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Performing arts skills

Extracts from this document...

Introduction

Performing arts unit one first assessment June 2010 Developing skills for Performance User 10/13/2009 Developing skills for drama The definition of actor or actress is; a person who acts in a dramatic production and who works in film, television, theatre, or radio in that capacity. Their main job is to interpret a dramatic character. Actors, like singers, musicians and dancers are performing artists and specialists in the field of entertainment. Actors may act on stage or become involved in film, television or radio productions. Since singing, dancing and the playing of instruments form part of many productions, it is to their advantage to have some knowledge of, or talent for the other performing arts. During their careers, many performers choose to specialise in a specific field of acting. Some actors find live theatre demanding and rewarding, while others prefer acting in front of a camera. Depending on the media used, different skills are required of actors. Actors involved in live theatre make greater use of exaggerated movements and voice-projection than persons acting in front of a camera do. Film actors employ more subtle body movements and facial expressions as their audiences often view them from the close-up angle of the camera. Someone involved in radio production primarily makes use of voice modulation and intonation in order to create the desired expression. The acting techniques may also depend on the type of role actor's play. Some actors may have the appearance and personality which enhance their skill as comedians, while others may have the assets and skills required for the interpretation of serious dramatic roles. Versatility in all areas of dramatic performance creates more employment opportunities for the actor. Despite what many people say about people who take a career in acting the profession is far from an easy one. It requires hard work and serious vocal, physical and mental training. It needs long hours of study and intense concentration as well as discipline. ...read more.

Middle

with keeping in time with the other actors and the music, because of the lack of dialogue we had to rely on our movements and our facial expressions which had to be overacted. Workshop 4-2nd October 2009 Aim: Further develop aim from last workshop of using movement to show emotions, bring outlandish actions into an everyday scene, and explore what makes a movement ordinary and what makes a movement aberrant and what other variations I could do to make my movements "wild and large" but to make them get gradually bigger. To raise the dynamic scale, Aim for the level of prosthetic limitation, which wouldn't be open to me in real life. Jacques le coq- you are sitting at a cafe, opposite at another table someone makes a small gesture to you. You wonder if you know them, out of politeness you respond in the same way, they, put at ease begin to gesture more wildly making large movements playing with an object, little by little a complicity grows between you both an dialogue conducted in gestural signs or facial expressions. In the end they rise and start to walk towards you, smiling you also get up to greet them but they pass to someone behind you. I tried not to over think or rehearse too much which spoils the spontaneous way to react to the other person. I had fun playing the stranger who started or the person who thought they were being waved at, both ways I got to practice being abstract. When performing in front of the class I chose not to do a movement to attract the other person attention because to that was too realistic, so I pulled a face that no one (except maybe a small child) would pull in public, I used height variation as well I would be crawling on the ground then standing on my chair and making large hand gestures by the end of the scene I was making my movements as big as possible. ...read more.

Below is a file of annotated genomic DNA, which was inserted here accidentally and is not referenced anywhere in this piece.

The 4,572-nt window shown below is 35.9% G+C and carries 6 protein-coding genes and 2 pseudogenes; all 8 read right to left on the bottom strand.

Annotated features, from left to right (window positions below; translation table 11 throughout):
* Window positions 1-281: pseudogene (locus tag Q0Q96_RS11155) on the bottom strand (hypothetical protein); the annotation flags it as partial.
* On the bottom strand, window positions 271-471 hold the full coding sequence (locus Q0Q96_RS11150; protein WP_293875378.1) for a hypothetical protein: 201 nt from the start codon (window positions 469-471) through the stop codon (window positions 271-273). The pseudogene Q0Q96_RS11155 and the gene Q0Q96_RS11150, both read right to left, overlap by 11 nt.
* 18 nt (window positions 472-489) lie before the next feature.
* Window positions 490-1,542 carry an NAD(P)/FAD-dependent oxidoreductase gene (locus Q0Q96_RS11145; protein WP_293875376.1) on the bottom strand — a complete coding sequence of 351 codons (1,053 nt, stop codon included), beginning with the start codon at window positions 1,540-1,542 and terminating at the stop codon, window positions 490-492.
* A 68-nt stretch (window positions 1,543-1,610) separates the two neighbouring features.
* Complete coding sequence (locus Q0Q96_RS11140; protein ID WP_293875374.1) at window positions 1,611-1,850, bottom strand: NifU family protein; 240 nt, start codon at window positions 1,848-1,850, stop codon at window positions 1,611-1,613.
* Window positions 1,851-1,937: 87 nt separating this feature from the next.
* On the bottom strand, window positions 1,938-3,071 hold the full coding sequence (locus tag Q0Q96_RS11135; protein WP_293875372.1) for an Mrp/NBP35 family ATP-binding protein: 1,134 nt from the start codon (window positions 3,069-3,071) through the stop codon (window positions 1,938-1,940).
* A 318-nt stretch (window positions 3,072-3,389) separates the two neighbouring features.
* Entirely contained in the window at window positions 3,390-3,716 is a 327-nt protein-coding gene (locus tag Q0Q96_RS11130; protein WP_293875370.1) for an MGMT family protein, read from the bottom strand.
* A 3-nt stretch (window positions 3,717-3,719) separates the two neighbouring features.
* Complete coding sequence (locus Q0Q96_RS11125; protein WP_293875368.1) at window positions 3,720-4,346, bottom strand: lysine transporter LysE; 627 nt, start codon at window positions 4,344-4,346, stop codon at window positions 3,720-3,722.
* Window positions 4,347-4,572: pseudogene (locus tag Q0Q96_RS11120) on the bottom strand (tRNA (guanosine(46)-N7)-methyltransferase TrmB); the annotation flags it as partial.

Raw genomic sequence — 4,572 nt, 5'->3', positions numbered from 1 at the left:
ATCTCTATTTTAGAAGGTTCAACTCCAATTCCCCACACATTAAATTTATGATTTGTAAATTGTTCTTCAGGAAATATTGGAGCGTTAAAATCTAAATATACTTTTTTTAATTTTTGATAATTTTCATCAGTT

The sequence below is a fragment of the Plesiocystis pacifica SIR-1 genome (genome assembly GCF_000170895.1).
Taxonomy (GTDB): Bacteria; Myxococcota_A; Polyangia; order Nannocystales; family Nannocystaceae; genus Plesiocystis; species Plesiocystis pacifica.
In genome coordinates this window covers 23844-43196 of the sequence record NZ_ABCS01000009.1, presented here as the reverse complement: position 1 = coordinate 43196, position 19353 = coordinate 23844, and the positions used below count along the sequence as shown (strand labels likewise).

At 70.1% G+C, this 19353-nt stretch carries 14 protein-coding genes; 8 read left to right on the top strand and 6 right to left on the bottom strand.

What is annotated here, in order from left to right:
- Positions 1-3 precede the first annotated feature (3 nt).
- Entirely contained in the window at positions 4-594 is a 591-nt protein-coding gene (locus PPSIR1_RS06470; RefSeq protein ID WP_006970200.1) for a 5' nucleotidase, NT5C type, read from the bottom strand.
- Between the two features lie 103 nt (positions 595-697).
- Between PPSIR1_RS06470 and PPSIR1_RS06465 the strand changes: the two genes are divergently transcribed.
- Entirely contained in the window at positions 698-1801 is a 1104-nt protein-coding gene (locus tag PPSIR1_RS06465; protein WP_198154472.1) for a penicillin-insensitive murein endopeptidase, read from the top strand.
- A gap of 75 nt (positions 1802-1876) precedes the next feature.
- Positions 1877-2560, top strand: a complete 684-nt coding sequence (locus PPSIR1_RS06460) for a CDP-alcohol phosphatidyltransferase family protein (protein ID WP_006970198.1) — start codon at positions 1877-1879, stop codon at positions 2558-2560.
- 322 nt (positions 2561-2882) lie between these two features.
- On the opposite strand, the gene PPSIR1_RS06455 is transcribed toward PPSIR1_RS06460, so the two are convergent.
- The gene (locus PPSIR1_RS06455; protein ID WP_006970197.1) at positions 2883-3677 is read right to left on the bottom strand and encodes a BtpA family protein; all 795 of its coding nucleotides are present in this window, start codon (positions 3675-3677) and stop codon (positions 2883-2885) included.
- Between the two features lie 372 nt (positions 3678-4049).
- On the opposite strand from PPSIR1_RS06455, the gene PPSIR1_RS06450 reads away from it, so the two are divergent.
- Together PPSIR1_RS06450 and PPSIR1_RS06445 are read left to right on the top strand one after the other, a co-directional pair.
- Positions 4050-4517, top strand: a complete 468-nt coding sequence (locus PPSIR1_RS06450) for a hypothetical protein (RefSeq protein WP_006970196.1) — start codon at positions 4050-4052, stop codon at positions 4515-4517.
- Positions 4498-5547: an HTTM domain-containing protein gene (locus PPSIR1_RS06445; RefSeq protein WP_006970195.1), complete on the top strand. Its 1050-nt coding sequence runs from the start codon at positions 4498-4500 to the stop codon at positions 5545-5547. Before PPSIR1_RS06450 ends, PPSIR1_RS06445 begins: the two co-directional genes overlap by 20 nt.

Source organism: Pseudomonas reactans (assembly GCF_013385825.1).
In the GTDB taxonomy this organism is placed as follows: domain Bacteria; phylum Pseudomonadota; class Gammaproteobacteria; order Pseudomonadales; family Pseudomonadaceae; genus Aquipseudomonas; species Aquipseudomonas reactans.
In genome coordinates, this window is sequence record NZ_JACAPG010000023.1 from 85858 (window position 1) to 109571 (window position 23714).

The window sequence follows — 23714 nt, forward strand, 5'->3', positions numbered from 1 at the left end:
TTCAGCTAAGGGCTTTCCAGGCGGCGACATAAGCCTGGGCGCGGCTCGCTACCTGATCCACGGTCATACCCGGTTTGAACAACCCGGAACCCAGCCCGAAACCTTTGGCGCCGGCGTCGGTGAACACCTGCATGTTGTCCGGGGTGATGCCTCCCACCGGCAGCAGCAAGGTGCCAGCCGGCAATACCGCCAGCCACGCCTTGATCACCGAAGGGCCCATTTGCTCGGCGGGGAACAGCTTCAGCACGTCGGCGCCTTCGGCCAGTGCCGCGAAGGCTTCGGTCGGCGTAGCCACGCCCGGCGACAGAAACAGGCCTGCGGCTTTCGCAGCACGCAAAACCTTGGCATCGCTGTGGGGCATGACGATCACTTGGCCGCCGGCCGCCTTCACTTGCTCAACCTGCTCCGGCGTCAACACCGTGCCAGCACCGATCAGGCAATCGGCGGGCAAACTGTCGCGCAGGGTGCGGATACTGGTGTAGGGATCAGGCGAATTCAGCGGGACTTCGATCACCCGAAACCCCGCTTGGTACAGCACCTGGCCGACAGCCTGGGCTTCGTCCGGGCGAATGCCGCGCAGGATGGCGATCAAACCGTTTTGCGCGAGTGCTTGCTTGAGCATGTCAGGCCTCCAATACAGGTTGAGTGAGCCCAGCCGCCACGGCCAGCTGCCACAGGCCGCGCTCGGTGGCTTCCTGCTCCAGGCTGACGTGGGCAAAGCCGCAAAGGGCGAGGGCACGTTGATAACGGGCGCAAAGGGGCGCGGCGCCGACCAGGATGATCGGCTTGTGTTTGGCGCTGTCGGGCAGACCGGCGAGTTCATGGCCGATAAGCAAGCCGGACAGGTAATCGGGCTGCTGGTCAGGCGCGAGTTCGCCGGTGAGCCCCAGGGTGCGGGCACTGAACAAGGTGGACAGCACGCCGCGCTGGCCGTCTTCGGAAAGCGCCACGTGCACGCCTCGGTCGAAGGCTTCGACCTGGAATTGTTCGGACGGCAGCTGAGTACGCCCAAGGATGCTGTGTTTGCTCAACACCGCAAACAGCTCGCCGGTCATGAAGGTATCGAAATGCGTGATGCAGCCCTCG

Conclusion

Another skill I have improved upon is taking constructing criticism and using it to enhance my performance. In workshop eight, where we each perform a monologue with movement in it, I performed it in front of some of the class I received some good information that I have been practicing so my monologue will reach its potential. One of my weaknesses that I improved was turning away from the audience, but each time that I performed in front of the group I made sure to face them and I purposely made sure that I faced them. I think that I improved because of having movement workshops separate from voice because before then I had to split my time between voice and movement in class. Now I can concentrate on movement. I have become more organised this year, I have kept all my papers together and, because during each workshop I would write all about it, what we were doing why I thought it would help me in performing and what I thought of the end result and how productively I used my time, then when I got home I would write up my workshops and I would add to the notes that I had in my book because I will have had more time to think about what I did in school. Although I am close to improving all my skills and weaknesses I think as I progress through this year I will find more skills and weaknesses that I did not know of. Even though trying to improve upon your skills time and time again can be challenging, I like doing so because it means that I can perform to the best of my ability, because the more you give to a performance the more you will get back. And so it goes, this most elusive, mysterious and often misunderstood art form, the art of acting which lends itself to endless interpretation and endless speculation is one of the hardest jobs to sustain but at the same time is the most rewarding. ?? ?? ?? ?? ...read more.

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